it’s simple, even a little stupid, but among my favorite local features so far are the hills. Viña is basically built on a cliff: houses perch on incredibly steep inclines, and the downtown area sits on a plain at the bottom. this means a few things: driving, whether uphill or down, always feels a little perilous; lots of buildings look like they’re barely balancing upright, but are kept aloft by inventive architecture; and many, many things hide in the sharp peaks and dips.
|a stroll down one of the steep roads to downtown Viña. the walls are painted all sorts of brilliant colors.|
we drove yesterday to Quilpue, a town about a half hour from Viña, to have lunch with Diego’s family. the highways wind through more hills, sandy and cactus-covered, and every turn of the car brought a surprise–like, entire towns would appear in pockets where I’d only seen trees a moment before. amazing.
|greenery in the sloping garden outside the apartment.|
|a view of Viña from the garden around Sarah and Diego’s building.|
today, we went to Valparaiso for a parade, part of this weekend’s Carnaval Mil Tambores–Festival of a Thousand Drums. the atmosphere, the people, the music, the art: everything was amazing. children, youth and old people alike, in varying states of nudity, painted their faces & bodies; everyone danced in the road with troupes of garishly costumed drummers.
|one of several groups in the parade.|
unlike parades in the States, spectators didn’t stand behind barriers to give the performers space, but wove in and out of the drummers’ formation. I watched a dreadlocked clown cheekily imitate the leader of the drum troupe behind him; another face-painted mime navigated the edges of the crowd, grabbing people to dance with him.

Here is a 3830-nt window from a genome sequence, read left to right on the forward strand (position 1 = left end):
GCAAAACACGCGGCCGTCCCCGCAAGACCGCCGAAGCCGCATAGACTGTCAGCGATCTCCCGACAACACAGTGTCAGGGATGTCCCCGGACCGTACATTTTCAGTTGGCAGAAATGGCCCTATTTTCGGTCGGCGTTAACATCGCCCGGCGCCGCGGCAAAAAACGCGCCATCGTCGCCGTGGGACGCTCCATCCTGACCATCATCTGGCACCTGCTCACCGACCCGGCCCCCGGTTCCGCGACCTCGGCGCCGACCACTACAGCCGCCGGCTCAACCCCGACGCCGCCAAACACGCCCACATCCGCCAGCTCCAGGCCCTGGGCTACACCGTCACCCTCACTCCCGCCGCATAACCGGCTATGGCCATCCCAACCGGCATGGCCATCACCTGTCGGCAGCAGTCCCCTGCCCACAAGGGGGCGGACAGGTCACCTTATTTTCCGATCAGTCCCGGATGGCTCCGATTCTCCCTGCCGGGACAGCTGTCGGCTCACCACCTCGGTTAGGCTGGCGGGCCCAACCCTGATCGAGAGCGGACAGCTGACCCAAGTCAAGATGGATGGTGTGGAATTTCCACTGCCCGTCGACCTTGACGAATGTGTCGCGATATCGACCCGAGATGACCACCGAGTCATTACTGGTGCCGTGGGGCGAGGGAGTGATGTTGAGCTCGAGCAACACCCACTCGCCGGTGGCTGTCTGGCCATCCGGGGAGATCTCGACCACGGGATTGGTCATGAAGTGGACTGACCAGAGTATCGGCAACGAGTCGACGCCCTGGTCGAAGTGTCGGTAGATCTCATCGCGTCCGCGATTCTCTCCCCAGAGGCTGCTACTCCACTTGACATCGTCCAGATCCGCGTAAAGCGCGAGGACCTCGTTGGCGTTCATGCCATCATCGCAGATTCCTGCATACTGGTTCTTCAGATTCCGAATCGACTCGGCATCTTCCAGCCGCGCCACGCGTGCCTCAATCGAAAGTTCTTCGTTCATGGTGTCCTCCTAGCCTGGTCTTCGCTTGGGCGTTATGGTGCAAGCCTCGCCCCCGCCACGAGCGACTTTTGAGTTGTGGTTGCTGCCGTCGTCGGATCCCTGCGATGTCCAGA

|the little girl in the middle was probably around 8 or 9, but she had some siiickkk moves. Sarah and I were super jealous.|
I’ve seen, driving around, that both Viña and Valparaiso have incredible paintings on walls all over the city; Valparaiso, Sarah told me, is renowned for its graffiti. every single surface has something gorgeous & super weird on it. I’m going back tomorrow for a walking tour–after I configure my phone and buy a Metrocard, my first solo Chilean errands.
|one of Valparaiso’s many, many murals.|
I’m totally blown away by everything I’ve experienced so far. aside from the sights, the people are incredibly kind and genuine. everyone here is so warm, and affection is a significant part of the culture: the customary greeting is a kiss on the right cheek, and personal space doesn’t exist in quite the same way. I love it, though I’m not yet used to it; I still flinch a bit if someone brushes my arm in passing, and I notice myself stiffening in surprise at momentary physical contact. in this, and in general, I hope to shed a lot of my anxiety in the coming days and weeks. I’m growing more confident speaking Spanish (until this evening, Sarah and Diego and I have stuck to a firm no-English rule, even in intense discussions of politics or religion), but it frustrates me that I can’t express myself quite as I would if I were speaking English. though I’m fairly at ease in one-on-one exchanges, I quickly get lost in a group conversation; I remain pretty much silent and ignorant unless someone explains to me what’s going on. I’m afraid I seem rude or aloof, while I actually just can’t keep up most of the time. again, though, Chileans are tremendously sweet about this–almost everyone I meet promises to talk slower to help me out.
so–here’s hoping this week brings improvement in that area, and in others! thank you for reading, my friends!